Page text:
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  • But it was only after Darwin that the cell-theory of Schwann was extended to the embryology of the animal kingdom generally, and that the knowledge of the development of an animal became a knowledge of the way in which the millions of cells of which its body is composed take their origin by fission from a smaller number of cells, and these at last from the single egg-cell.

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  • The ovicells are modified zooecia, and contain numerous embryos which in the cases so far investigated arise by fission of a primary embryo developed from an egg.

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  • In the Phylactolaemata, however, a new colony may originate not only from a larva, but also from a peculiar form of bud known as a statoblast, or by the fission of a fully-developed colony.

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  • In the Cyclostomata the primary embryo undergoes repeated fission without developing definite organs, and each of the numerous pieces so formed becomes a free larva, which possesses no alimentary canal.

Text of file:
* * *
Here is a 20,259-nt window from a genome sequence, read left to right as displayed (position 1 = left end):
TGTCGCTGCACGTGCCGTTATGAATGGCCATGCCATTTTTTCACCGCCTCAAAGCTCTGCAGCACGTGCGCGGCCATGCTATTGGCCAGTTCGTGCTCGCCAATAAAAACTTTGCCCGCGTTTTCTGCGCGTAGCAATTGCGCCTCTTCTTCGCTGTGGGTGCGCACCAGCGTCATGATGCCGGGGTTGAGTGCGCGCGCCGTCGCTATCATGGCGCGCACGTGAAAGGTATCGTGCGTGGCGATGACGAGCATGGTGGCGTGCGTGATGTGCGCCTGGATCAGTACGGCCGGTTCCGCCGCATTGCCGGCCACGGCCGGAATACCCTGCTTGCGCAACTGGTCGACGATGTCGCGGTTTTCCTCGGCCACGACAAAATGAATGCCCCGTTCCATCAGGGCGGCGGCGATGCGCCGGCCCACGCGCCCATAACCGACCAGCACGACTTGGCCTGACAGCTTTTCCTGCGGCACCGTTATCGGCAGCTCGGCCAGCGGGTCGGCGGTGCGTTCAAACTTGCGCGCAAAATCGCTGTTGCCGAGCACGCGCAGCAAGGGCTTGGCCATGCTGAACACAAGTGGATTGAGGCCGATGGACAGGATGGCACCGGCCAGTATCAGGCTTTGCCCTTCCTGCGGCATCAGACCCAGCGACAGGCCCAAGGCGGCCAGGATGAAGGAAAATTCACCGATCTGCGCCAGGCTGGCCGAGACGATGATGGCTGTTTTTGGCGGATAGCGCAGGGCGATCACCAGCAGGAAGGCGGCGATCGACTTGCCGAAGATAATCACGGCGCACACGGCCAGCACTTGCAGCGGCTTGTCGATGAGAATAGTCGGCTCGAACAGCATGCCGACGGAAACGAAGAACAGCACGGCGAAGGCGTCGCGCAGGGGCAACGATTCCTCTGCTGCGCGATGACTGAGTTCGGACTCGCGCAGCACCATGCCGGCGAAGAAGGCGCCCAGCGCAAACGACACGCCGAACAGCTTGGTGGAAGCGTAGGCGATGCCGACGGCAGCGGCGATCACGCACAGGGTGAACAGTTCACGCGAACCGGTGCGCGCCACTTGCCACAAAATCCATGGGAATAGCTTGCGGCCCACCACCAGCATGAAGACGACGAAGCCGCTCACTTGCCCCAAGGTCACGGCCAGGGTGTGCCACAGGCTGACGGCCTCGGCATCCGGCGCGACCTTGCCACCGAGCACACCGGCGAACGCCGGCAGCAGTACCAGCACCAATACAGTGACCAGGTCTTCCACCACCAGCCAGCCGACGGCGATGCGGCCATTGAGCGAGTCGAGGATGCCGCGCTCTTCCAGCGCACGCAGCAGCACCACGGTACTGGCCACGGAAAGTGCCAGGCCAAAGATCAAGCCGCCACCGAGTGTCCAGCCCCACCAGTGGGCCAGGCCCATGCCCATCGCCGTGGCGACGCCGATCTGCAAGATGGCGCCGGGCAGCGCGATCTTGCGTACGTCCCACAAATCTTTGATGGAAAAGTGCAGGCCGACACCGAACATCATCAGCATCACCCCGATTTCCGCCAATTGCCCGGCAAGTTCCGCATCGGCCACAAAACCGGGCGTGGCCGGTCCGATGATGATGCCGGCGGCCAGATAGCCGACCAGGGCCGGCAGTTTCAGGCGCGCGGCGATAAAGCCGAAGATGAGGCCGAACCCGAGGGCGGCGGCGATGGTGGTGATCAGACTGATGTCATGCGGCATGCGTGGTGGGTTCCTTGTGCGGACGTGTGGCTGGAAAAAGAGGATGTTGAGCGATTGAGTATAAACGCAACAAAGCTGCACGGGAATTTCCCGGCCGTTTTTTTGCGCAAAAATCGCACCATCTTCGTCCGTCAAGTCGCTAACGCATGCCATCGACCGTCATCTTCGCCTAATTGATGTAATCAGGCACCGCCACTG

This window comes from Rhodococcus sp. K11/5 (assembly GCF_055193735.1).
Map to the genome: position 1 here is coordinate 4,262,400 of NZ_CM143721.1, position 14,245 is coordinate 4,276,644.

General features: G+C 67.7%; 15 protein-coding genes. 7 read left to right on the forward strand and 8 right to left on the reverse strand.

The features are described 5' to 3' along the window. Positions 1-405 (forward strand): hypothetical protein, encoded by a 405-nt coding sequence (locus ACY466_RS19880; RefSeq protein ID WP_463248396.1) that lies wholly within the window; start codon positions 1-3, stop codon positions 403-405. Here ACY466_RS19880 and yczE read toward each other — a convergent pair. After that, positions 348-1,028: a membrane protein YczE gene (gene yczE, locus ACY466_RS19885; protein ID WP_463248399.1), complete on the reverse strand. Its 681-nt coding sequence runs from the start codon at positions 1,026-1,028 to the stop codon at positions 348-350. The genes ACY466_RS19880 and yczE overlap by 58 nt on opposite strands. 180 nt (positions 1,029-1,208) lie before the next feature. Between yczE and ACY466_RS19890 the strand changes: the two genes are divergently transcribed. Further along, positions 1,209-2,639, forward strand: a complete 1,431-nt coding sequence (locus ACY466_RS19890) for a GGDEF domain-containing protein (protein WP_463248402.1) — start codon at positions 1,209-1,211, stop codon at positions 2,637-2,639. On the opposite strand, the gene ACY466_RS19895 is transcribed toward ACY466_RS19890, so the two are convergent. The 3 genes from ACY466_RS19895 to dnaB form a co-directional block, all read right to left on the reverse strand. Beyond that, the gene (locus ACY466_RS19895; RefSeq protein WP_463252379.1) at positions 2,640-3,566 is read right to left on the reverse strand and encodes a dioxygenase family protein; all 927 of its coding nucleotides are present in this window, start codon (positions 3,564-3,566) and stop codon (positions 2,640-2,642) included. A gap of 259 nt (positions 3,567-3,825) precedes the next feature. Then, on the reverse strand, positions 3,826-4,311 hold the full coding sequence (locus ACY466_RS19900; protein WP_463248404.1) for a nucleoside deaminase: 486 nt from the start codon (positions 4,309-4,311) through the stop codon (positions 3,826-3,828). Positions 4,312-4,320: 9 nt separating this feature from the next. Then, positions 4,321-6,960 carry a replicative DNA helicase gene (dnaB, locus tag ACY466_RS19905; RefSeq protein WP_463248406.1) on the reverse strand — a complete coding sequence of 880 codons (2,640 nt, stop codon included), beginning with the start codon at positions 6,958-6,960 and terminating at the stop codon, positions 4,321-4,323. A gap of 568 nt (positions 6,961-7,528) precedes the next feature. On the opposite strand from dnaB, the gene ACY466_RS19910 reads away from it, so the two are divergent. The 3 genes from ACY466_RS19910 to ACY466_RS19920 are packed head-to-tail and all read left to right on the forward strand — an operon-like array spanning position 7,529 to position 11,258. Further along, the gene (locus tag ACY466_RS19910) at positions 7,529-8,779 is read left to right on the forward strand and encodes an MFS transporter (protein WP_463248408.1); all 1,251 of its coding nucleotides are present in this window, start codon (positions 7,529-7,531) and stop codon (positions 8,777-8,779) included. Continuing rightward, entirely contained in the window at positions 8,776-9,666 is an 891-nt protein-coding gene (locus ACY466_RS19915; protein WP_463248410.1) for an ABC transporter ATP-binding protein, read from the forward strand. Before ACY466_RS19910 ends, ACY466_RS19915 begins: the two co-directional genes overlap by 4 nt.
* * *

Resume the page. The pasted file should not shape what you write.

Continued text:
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  • Under these conditions the lactose decomposes into dark-brown fission products, the fat loses its emulsified condition and separates out as cream which cannot be made to diffuse again even by shaking, and the albuminoids are converted into a form very difficult of digestion.

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  • - Stages in Binary Longitudinal Fission of Trypanosoma brucei.

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  • The parasites multiply in two ways - (a) by binary fission, and (b) by multiple division or segmentation.

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  • a, Typical pear-shaped or oval forms; b, various stages in longitudinal division; c, nuclear division preparatory to multiple fission; d, endoglobular forms, in red blood-corpuscles (p = pigment grains); e, bacillary form of the parasite in a corpuscle; M, large macrophageal cell with many parasites (after Donovan).

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  • a, Ordinary forms of varying sizes; b c, stages in multiple division; d, binary fission; e, f, g, flagellate forms (after Rogers).

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  • B, a specimen undergoing fission (X 20).

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  • It is further stated by Olive that the chromosomes undergo longitudinal fission, and that for the same species the same number of chromosomes appear at each division.